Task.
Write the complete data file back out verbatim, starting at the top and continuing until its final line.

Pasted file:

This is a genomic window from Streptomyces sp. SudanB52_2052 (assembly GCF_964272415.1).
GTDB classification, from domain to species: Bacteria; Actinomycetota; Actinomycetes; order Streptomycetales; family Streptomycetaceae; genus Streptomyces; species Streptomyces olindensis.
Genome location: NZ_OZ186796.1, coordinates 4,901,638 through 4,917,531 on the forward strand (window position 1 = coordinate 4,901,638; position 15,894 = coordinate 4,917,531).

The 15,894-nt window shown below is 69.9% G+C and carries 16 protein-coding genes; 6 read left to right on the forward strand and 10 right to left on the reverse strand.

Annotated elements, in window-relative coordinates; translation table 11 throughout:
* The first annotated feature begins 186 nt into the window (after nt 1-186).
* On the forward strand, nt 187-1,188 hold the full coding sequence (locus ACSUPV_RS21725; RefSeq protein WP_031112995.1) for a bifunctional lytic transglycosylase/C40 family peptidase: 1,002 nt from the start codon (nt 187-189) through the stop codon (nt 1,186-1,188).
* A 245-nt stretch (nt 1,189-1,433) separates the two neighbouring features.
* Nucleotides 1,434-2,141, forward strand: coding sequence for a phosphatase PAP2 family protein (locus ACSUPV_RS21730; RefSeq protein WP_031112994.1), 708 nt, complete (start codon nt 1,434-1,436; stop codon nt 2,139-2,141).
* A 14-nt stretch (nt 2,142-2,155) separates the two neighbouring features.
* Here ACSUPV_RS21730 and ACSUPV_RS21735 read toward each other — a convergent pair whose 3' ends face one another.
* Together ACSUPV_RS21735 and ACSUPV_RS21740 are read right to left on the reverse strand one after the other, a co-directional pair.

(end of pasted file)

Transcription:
This is a genomic window from Streptomyces sp. SudanB52_2052 (assembly GCF_964272415.1).
GTDB classification, from domain to species: Bacteria; Actinomycetota; Actinomycetes; order Streptomycetales; family Streptomycetaceae; genus Streptomyces; species Streptomyces olindensis.
Genome location: NZ_OZ186796.1, coordinates 4,901,638 through 4,917,531 on the forward strand (window position 1 = coordinate 4,901,638; position 15,894 = coordinate 4,917,531).

The 15,894-nt window shown below is 69.9% G+C and carries 16 protein-coding genes; 6 read left to right on the forward strand and 10 right to left on the reverse strand.

Annotated elements, in window-relative coordinates; translation table 11 throughout:
* The first annotated feature begins 186 nt into the window (after nt 1-186).
* On the forward strand, nt 187-1,188 hold the full coding sequence (locus ACSUPV_RS21725; RefSeq protein WP_031112995.1) for a bifunctional lytic transglycosylase/C40 family peptidase: 1,002 nt from the start codon (nt 187-189) through the stop codon (nt 1,186-1,188).
* A 245-nt stretch (nt 1,189-1,433) separates the two neighbouring features.
* Nucleotides 1,434-2,141, forward strand: coding sequence for a phosphatase PAP2 family protein (locus ACSUPV_RS21730; RefSeq protein WP_031112994.1), 708 nt, complete (start codon nt 1,434-1,436; stop codon nt 2,139-2,141).
* A 14-nt stretch (nt 2,142-2,155) separates the two neighbouring features.
* Here ACSUPV_RS21730 and ACSUPV_RS21735 read toward each other — a convergent pair whose 3' ends face one another.
* Together ACSUPV_RS21735 and ACSUPV_RS21740 are read right to left on the reverse strand one after the other, a co-directional pair.